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pediatric patient can be safe, provided that appropriate attention is paid to basic principles. Pediatric cats and dog have lower body fat percentages and a larger surface-area-to-volume ratio than their adult counter parts. Their ability to shiver may also be reduced. Therefore, measures should be taken to assist pediatric patients retain body heat to avoid hypothermia. A comprehensive preoperative physical examination should be performed on all patients.
According to the Association of Shelter Veterinarians guidelines for spay/neuter programs:
“Warmth is best preserved by reducing contact with cold surfaces, limiting body cavity exposure, and providing carefully protected contact with circulating warm water or heated containers, such as carefully monitored
water bottles or rice bags. Forced hot air or convective warming can also be an effective means of maintaining body temperature perioperatively (1)”
Alternative anesthetic protocols can help mitigate the risk involved with anesthetizing pediatric patients. It is the veterinarian’s discretion whether or not to perform diagnostics including packed cell volume, total solids, and blood glucose measurement. For most high-volume spay/neuter programs and animal shelters, such tests are cost-prohibitive.
There are various anesthetic protocols that have been designed for pediatric patients. The use of barbituates should be avoided due to limited body fat in pediatric patients (2). The authors of several pediatric spay/neuter guidelines recommend the use of a dexmedetomidine, ketamine, butorphanol combination administered intramuscularly. These drugs may or may not be available in all international settings. In places where dexmedetomidine is available, atipamizole can be administered immediately after surgery to reverse the effects of the dexmedetomidine. Perioperative analgesia should be provided in the form or a nonsteroidal anti- in ammatory such as meloxicam prior to the start of surgery (3).
Also cited as a common concern is the risk of stunting of normal growth, increased risk of obesity, behavioral problems, and greater incidence of cystitis later in life. Numerous controlled studies have been performed to address these concerns. Studies have found that there is no signi cant weight difference between dogs and cats sterilized between 6 and 14 weeks of age and those sterilized later in life (4). In one study, researchers found that the limbs of animals sterilized at a young age tended to grow for a longer period of time which results in slightly taller heights (5). The clinical signi cance of this is unknown.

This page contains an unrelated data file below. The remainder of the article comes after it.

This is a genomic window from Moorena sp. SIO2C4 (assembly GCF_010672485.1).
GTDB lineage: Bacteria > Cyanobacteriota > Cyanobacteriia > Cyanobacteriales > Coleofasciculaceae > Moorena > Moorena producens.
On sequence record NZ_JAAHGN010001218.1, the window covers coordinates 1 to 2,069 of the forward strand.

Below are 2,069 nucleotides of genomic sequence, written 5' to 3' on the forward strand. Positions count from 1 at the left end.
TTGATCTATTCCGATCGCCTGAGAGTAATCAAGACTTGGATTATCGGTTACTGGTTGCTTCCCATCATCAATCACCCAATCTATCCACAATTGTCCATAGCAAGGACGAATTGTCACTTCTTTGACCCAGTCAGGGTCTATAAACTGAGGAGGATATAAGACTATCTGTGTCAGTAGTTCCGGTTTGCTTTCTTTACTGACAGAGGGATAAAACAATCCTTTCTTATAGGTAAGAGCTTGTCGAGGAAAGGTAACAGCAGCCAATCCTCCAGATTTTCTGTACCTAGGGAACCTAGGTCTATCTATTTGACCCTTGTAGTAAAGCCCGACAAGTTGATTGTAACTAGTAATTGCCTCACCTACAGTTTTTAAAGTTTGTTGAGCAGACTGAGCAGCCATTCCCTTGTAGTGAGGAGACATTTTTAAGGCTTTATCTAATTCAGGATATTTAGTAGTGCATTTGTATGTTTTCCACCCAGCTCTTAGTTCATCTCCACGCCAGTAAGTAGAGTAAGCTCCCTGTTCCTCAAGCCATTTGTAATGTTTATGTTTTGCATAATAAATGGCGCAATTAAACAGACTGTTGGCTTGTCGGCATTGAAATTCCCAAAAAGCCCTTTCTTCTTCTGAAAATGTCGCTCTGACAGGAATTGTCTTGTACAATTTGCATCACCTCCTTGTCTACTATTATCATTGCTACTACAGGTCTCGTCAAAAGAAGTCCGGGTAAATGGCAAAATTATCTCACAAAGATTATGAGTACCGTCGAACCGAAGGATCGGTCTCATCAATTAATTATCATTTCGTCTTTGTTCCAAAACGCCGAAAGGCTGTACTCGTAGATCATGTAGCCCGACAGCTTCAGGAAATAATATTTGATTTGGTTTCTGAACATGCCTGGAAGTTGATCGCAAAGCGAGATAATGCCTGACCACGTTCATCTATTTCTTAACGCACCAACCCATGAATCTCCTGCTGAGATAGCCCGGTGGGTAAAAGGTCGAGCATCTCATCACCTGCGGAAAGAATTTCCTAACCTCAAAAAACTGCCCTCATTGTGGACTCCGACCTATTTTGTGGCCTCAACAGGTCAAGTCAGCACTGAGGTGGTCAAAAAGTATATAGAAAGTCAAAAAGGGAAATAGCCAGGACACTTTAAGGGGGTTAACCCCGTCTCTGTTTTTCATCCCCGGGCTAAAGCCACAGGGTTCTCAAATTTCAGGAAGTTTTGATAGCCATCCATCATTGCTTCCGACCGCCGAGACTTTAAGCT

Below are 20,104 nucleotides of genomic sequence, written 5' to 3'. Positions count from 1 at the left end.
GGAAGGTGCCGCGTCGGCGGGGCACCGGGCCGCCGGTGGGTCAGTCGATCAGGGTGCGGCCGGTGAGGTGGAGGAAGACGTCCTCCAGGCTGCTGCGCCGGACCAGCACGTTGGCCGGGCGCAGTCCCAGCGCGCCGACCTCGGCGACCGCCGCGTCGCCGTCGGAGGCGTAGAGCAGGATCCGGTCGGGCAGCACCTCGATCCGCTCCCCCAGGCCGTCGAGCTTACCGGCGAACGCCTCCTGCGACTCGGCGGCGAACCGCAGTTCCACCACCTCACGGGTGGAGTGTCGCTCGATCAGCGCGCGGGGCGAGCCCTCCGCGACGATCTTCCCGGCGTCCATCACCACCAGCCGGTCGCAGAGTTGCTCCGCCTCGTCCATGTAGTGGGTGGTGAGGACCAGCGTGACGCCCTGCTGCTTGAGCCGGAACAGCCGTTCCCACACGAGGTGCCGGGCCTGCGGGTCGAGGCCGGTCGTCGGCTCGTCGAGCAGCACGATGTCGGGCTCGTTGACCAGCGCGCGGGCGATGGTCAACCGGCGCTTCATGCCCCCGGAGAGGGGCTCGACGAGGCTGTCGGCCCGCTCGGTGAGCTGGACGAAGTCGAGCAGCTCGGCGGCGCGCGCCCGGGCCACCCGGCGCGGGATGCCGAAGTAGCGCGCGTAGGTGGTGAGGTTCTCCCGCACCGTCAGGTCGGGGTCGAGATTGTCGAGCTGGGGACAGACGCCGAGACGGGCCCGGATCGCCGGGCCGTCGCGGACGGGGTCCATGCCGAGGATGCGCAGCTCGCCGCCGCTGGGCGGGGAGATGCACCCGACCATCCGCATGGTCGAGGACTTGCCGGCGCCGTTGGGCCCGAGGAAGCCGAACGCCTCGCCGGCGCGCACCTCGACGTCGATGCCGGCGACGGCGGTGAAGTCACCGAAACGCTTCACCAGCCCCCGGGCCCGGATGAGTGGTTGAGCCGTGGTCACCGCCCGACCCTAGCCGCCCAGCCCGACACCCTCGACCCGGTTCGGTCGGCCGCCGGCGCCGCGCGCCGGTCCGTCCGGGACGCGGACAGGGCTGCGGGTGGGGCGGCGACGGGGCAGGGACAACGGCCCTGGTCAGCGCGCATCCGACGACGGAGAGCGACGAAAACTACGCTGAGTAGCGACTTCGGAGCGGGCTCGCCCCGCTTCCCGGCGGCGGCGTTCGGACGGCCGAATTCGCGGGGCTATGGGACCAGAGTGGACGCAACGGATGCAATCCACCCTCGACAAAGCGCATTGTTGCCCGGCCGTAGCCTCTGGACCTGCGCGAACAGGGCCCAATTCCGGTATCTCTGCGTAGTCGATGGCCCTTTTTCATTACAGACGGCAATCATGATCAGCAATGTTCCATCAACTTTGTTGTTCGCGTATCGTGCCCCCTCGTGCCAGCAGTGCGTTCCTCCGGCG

Special care must be taken to address pediatric patient’s susceptibility to hypothermia and hypoglycemia and small volume of blood. Minimizing fasting periods to 2 to
An Urban Experience
4 hours prior to surgery and feeding small amounts of food immediately upon anesthetic recovery can reduce such risks (6).
Bene ts
Performing pediatric spay/neuter procedures is a safer procedure and research suggests that there are no adverse physiologic effects from spaying/neutering animals prior to sexual maturity. Anecdotally, veterinarians report that pediatric spay/neuter procedures take less time to perform and have a lower risk of hemorrhage. Pediatric surgical spay/neuter techniques are similar
to those for adult animals. Pediatric patients also
recover much quickly from anesthesia than their adult counterparts. The surgical procedure is easier, faster, and less expensive. Shorter surgery times also means shorter anesthetic periods, leading to reduced perioperative complications (7,8). The cost of pediatric spay/neuter procedures is also less than traditional surgery performed on adult patients due to the limited materials necessary.
In a shelter environment, it is recommended to spay and neuter animals as young as 6 weeks of age. In a private practice environment, veterinarians should encourage owners to schedule an additional appointment at the end of the puppy or kitten vaccination series. This way, the animal is successfully sterilized prior to 5 months of age, or sexual maturity.
References
1. Looney AL, Bohling MW, Bushby PA. The association of shelter veterinarians veterinary medical care guidelines for spay neuter programs. American Veterinary Medical Association. 2008;233(l):74-86.
2. Cistola AM, Golder FJ, Levy JK, et al. Comparison of two injectable anesthetic regimes in feral cats at a large-volume spay clinic. Veterinary Anaesthesia and Analgesia. 2003;30(2):101-102.
3. Grif n B, DiGangi B, Bohling M. A review of neutering cats. In: August JR, ed. Consultations in feline internal medicine. 6th ed. St. Louis, Mo: Elsevier Saunders, 2009776-790.
4. Little S. A Winn Foundation report on early spay/neuter in the cat [Internet]. The Winn Feline Foundation. [cited 1 May 2017]. Available from: http://nbcrtx.org/ articles/catlinks_early-spay-neuter.pdf.
5. Tremayne J. Early spay/neuter procedure: bene ts must outweigh risks, DVMs say [Internet]. DVM Newsmagazine. [Cited 26 April 2017]. Available from: http://veterinarynews.dvm360.com/early-spayneuter-procedure-bene ts-must- outweigh-risks-dvms-say.
6. Howe LM. Prepubertal gonadectomy in dogs and cats-part I. Compendium on Continuing Education for the Practising Veterinarian. 1999;21(2):103-111.
7. Howe LM. Short-term results and complications of prepubertal gonadectomy in cats and dogs. Journal of the American Veterinary Medical Association 1997;211(l):57-62.
8. Bohling MW, Rigdon-Brestle YK, Bushby PA, et al. Veterinary seminars in spay-neuter surgeries: pediatrics [video]. Humane Alliance. [cited 1 May 2017]. Available from: https://www.youtube.com/watch?v=uvmp AQXRJg0.
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